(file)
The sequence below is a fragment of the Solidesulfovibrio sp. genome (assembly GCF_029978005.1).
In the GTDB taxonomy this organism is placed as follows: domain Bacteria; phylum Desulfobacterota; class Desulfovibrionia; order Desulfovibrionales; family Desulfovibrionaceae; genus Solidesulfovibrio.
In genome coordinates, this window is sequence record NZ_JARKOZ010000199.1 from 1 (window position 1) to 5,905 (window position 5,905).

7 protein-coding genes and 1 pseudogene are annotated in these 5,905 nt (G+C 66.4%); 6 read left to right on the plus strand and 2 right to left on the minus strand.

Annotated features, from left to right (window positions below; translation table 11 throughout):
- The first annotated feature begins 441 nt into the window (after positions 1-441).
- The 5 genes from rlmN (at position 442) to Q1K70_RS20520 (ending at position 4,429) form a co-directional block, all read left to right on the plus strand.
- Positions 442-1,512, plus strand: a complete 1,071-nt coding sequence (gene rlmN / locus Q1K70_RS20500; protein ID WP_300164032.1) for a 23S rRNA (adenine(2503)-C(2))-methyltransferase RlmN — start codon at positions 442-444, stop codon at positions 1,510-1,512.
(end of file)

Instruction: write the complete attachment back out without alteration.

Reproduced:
The sequence below is a fragment of the Solidesulfovibrio sp. genome (assembly GCF_029978005.1).
In the GTDB taxonomy this organism is placed as follows: domain Bacteria; phylum Desulfobacterota; class Desulfovibrionia; order Desulfovibrionales; family Desulfovibrionaceae; genus Solidesulfovibrio.
In genome coordinates, this window is sequence record NZ_JARKOZ010000199.1 from 1 (window position 1) to 5,905 (window position 5,905).

7 protein-coding genes and 1 pseudogene are annotated in these 5,905 nt (G+C 66.4%); 6 read left to right on the plus strand and 2 right to left on the minus strand.

Annotated features, from left to right (window positions below; translation table 11 throughout):
- The first annotated feature begins 441 nt into the window (after positions 1-441).
- The 5 genes from rlmN (at position 442) to Q1K70_RS20520 (ending at position 4,429) form a co-directional block, all read left to right on the plus strand.
- Positions 442-1,512, plus strand: a complete 1,071-nt coding sequence (gene rlmN / locus Q1K70_RS20500; protein ID WP_300164032.1) for a 23S rRNA (adenine(2503)-C(2))-methyltransferase RlmN — start codon at positions 442-444, stop codon at positions 1,510-1,512.